Sorry for the newbie question. I realize that there are several questions on here about what currying and partially applied functions are, but I'm asking about how they are different. As a simple example, here is a curried function for finding even numbers:
def filter(xs: List[Int], p: Int => Boolean): List[Int] =
if (xs.isEmpty) xs
else if (p(xs.head)) xs.head :: filter(xs.tail, p)
else filter(xs.tail, p)
def modN(n: Int)(x: Int) = ((x % n) == 0)
val nums = List(1,2,3,4,5,6,7,8)
def modN(n: Int, x: Int) = ((x % n) == 0)
val p = modN(2, _: Int)
The semantic difference has been explained fairly well in the answer linked to by Plasty Grove.
In terms of functionality, there doesn't seem much of a difference, though. Let's look at some examples to verify that. First, a normal function:
scala> def modN(n: Int, x: Int) = ((x % n) == 0) scala> modN(5, _ : Int) res0: Int => Boolean = <function1>
So we get a partially applied
<function1> that takes an
Int, because we've already given it the first integer. So far so good. Now to currying:
scala> def modNCurried(n: Int)(x: Int) = ((x % n) == 0)
With this notation, you'd naively expect the following to work:
scala> modNCurried(5) <console>:9: error: missing arguments for method modN; follow this method with `_' if you want to treat it as a partially applied function modNCurried(5)
So the multiple parameter list notation doesn't really seem to create a curried function right away (assumingly to avoid unnecessary overhead) but waits for you to explicitly state that you want it curried (the notation has some other advantages as well):
scala> modNCurried(5) _ res24: Int => Boolean = <function1>
Which is exactly the same thing we got before, so no difference here, except for notation. Another example:
scala> modN _ res35: (Int, Int) => Boolean = <function2> scala> modNCurried _ res36: Int => (Int => Boolean) = <function1>
This demonstrates how partially applying a "normal" function results in a function that takes all parameters, whereas partially applying a function with multiple parameter lists creates a chain of functions, one per parameter list which, all return a new function:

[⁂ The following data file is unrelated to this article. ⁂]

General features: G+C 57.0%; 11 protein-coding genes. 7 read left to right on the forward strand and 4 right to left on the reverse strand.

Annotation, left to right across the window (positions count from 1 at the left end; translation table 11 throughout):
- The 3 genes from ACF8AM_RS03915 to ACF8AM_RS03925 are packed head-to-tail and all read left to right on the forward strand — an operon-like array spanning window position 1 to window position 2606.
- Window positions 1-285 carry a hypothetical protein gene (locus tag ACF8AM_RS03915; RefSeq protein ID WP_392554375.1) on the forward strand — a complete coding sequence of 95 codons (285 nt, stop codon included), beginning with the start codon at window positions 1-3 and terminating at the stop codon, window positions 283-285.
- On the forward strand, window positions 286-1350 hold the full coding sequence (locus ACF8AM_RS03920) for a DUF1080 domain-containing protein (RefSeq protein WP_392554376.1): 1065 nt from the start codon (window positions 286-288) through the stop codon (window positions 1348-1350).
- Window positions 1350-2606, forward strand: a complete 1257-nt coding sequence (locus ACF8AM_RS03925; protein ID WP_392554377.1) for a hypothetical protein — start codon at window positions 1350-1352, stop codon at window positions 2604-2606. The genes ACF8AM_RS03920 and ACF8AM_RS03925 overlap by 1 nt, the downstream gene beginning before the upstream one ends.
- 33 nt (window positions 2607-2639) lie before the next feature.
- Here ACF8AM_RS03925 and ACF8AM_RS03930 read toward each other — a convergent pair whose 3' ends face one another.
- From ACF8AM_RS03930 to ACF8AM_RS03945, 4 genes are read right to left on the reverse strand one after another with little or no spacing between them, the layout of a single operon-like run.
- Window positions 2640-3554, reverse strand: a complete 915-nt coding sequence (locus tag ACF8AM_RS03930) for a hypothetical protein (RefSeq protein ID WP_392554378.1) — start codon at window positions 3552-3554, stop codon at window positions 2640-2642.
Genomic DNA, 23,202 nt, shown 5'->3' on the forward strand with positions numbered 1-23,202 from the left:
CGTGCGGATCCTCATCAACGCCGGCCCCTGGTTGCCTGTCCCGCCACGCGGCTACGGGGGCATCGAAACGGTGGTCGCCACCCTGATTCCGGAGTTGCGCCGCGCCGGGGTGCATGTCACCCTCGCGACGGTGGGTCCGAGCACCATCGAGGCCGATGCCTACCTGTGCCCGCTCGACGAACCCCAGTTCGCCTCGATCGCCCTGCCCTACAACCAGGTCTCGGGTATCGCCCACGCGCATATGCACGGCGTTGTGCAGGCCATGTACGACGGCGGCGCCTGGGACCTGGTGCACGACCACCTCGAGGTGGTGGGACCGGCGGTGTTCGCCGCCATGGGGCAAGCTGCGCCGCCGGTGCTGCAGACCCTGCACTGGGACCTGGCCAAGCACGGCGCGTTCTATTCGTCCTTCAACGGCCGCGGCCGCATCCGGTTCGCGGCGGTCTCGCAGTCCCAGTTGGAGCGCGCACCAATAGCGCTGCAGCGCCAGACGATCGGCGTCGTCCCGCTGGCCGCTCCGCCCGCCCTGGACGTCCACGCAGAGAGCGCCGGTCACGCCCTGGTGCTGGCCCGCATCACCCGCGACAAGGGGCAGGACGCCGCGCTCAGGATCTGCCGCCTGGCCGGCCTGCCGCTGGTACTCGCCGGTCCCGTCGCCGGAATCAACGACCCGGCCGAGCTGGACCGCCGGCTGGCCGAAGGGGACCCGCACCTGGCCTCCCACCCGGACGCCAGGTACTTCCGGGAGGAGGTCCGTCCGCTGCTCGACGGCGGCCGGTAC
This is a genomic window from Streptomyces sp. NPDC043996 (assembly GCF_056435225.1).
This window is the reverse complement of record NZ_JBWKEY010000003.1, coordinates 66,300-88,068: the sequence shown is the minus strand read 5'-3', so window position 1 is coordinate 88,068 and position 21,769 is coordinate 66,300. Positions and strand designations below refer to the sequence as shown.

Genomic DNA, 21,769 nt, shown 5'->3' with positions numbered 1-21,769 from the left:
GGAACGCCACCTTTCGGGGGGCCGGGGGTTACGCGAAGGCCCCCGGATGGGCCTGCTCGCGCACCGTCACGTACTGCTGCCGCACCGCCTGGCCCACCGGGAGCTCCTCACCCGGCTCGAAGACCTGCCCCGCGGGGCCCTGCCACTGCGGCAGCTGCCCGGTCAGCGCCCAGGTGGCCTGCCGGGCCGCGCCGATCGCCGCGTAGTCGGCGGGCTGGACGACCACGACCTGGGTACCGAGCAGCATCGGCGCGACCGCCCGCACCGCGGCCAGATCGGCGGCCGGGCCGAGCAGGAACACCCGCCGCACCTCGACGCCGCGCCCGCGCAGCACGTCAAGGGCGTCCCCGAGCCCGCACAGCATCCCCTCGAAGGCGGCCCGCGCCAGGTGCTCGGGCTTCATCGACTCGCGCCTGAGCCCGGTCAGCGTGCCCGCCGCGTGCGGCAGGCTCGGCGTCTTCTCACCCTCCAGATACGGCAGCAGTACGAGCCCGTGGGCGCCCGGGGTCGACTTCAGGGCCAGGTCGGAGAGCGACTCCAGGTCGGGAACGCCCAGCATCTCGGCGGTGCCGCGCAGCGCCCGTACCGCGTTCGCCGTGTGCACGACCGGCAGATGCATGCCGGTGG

scala> def foo(a:Int, b:Int)(x:Int)(y:Int) = a * b + x - y scala> foo _ res42: (Int, Int) => Int => (Int => Int) = <function2> scala> res42(5) <console>:10: error: not enough arguments for method apply: (v1: Int, v2: Int)Int => (Int => Int) in trait Function2. Unspecified value parameter v2.
As you can see, because the first parameter list of
foo has two parameters, the first function in the curried chain has two parameters.
In summary, partially applied functions aren't really different form curried functions in terms of functionality. This is easily verified given that you can convert any function to a curried one:
scala> (modN _).curried res45: Int => (Int => Boolean) = <function1 scala> modNCurried _ res46: Int => (Int => Boolean) = <function1>
Note: The reason that your example
println(filter(nums, modN(2)) works without the underscore after
modN(2) seems to be that the Scala compiler simply assumes that underscore as a convenience for the programmer.
Addition: As @asflierl has correctly pointed out, Scala doesn't seem to be able to infer the type when partially applying "normal" functions:
scala> modN(5, _) <console>:9: error: missing parameter type for expanded function ((x$1) => modN(5, x$1))
Whereas that information is available for functions written using multiple parameter list notation:
scala> modNCurried(5) _ res3: Int => Boolean = <function1>
This answers shows how this can be very useful.